Research Paper Volume 12, Issue 2 pp 2005—2017
Late-life obesity is a protective factor for prodromal Alzheimer’s disease: a longitudinal study
- 1 Department of Neurology, Qingdao Municipal Hospital, Nanjing Medical University, Nanjing, China
- 2 College of Medicine and Pharmaceutics, Ocean University of China, Qingdao, China
- 3 Department of Neurology, Qingdao Municipal Hospital, Qingdao University, Qingdao, China
- 4 Department of Neurology and Institute of Neurology, Huashan Hospital, Shanghai Medical College, Fudan University, Shanghai, China
- 5 Data used in preparation of this article were obtained from the Alzheimer’s Disease Neuroimaging Initiative (ADNI) database (adni.loni.usc.edu). As such, the investigators within the ADNI contributed to the design and implementation of ADNI and/or provided data but did not participate in analysis or writing of this report. A complete listing of ADNI investigators can be found at: http://adni.loni.usc.edu/wp-content/uploads/how_to_apply/ADNI_Acknowledgement_List.pdf
received: November 24, 2019 ; accepted: December 31, 2019 ; published: January 25, 2020 ;https://doi.org/10.18632/aging.102738
How to Cite
Copyright © 2020 Sun et al. This is an open-access article distributed under the terms of the Creative Commons Attribution License (CC BY 3.0), which permits unrestricted use, distribution, and reproduction in any medium, provided the original author and source are credited.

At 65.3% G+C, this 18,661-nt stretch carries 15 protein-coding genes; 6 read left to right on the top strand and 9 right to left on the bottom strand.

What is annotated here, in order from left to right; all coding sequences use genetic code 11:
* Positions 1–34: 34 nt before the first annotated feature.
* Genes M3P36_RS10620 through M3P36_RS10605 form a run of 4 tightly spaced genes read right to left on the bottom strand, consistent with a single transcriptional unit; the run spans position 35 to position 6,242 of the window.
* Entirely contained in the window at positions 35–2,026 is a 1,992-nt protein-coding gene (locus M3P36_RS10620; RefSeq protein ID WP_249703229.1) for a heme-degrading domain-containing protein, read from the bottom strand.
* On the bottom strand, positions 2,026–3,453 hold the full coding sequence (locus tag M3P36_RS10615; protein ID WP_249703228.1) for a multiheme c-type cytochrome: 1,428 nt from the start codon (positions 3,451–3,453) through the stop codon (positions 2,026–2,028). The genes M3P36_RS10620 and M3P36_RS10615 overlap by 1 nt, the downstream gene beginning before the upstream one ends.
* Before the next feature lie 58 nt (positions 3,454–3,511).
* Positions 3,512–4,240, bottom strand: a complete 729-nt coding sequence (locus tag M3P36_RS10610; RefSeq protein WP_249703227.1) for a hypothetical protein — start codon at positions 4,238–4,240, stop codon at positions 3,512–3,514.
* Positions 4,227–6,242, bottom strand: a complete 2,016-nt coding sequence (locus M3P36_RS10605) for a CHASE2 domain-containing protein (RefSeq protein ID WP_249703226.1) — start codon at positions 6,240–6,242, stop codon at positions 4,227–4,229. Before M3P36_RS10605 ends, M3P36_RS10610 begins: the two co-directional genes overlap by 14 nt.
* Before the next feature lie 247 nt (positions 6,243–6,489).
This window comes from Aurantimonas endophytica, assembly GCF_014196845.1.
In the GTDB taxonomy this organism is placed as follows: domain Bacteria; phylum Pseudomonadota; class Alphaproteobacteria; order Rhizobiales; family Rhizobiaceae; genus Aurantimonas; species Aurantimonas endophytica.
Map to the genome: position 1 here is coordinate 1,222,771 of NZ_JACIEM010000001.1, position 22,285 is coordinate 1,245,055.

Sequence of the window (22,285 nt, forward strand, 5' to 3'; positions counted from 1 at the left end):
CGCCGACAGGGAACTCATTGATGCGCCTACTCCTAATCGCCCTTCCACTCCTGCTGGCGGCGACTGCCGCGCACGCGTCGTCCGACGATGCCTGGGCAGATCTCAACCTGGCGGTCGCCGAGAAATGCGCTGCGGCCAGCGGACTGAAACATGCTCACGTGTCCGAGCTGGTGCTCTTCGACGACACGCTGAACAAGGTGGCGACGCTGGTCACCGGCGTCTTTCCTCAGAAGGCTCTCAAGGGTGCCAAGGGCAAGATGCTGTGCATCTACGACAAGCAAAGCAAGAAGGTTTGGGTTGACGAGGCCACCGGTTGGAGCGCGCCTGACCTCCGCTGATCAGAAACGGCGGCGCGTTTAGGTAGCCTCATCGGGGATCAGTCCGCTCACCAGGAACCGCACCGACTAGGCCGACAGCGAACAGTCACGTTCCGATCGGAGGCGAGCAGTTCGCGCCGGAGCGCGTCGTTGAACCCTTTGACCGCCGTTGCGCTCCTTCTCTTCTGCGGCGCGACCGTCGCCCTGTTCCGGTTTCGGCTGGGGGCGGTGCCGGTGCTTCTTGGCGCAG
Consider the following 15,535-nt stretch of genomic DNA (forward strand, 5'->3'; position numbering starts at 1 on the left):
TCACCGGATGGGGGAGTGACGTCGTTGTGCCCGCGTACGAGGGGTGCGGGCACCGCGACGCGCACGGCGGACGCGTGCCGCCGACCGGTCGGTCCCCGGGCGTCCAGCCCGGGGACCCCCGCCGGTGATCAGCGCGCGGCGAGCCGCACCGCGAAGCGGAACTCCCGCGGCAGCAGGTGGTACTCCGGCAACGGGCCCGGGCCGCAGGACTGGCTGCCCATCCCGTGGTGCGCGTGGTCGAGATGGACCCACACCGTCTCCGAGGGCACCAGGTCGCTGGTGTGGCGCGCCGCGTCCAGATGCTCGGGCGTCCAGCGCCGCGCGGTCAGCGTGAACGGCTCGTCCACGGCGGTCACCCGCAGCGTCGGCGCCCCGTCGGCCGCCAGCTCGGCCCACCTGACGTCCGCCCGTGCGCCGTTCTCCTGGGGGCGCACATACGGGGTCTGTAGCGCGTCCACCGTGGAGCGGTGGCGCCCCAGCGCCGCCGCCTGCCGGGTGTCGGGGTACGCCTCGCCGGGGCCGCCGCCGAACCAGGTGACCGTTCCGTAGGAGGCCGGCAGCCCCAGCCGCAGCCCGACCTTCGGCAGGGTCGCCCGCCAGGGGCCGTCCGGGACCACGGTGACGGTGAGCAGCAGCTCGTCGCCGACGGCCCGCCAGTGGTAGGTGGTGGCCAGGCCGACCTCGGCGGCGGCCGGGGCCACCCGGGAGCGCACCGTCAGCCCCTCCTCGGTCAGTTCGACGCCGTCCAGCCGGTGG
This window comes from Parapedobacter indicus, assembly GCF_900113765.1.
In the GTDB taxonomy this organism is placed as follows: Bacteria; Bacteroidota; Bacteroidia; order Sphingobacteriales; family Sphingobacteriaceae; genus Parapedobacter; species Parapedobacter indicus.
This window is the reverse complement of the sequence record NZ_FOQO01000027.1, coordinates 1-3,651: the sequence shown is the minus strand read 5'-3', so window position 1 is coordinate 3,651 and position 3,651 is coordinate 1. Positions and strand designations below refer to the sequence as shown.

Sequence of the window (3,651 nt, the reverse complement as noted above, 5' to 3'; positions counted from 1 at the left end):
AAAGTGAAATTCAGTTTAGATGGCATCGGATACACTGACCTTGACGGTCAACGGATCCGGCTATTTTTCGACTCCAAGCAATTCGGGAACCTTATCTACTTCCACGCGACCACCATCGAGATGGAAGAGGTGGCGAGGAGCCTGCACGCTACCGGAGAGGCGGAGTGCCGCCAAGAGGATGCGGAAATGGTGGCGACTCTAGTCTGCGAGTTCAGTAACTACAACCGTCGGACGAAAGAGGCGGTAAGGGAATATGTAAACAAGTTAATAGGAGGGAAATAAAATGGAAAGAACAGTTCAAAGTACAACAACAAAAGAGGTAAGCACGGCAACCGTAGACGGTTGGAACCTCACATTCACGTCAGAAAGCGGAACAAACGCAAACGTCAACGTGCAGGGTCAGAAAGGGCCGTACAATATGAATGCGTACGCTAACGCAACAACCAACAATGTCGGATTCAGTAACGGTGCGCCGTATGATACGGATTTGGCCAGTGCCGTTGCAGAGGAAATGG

Higher body mass index (BMI) in late-life has recently been considered as a possible protective factor for Alzheimer's disease (AD), which yet remains conflicting. To test this hypothesis, we have evaluated the cross-sectional and longitudinal associations of BMI categories with CSF biomarkers, brain β-amyloid (Aβ) load, brain structure, and cognition and have assessed the effect of late-life BMI on AD risk in a large sample (n = 1,212) of non-demented elderly from the Alzheimer’s Disease Neuroimaging Initiative (ADNI) database. At baseline, higher late-life BMI categories were associated with higher levels of CSF Aβ42 (p=0.037), lower levels of CSF total-tau (t-tau, p=0.026) and CSF t-tau/Aβ42 (p=0.008), lower load of Aβ in the right hippocampus (p=0.030), as well as larger volumes of hippocampus (p<0.0001), entorhinal cortex (p=0.009) and middle temporal lobe (p=0.040). But no association was found with CSF phosphorylated-tau (p-tau) or CSF p-tau/Aβ42. Longitudinal studies showed that higher BMI individuals experienced a slower decline in cognitive function. In addition, Kaplan–Meier survival analysis revealed that higher late-life BMI had a reduced risk of progression to AD over time (p = 0.009). Higher BMI in late-life decreased the risk of AD, and this process may be driven by AD-related biomarkers.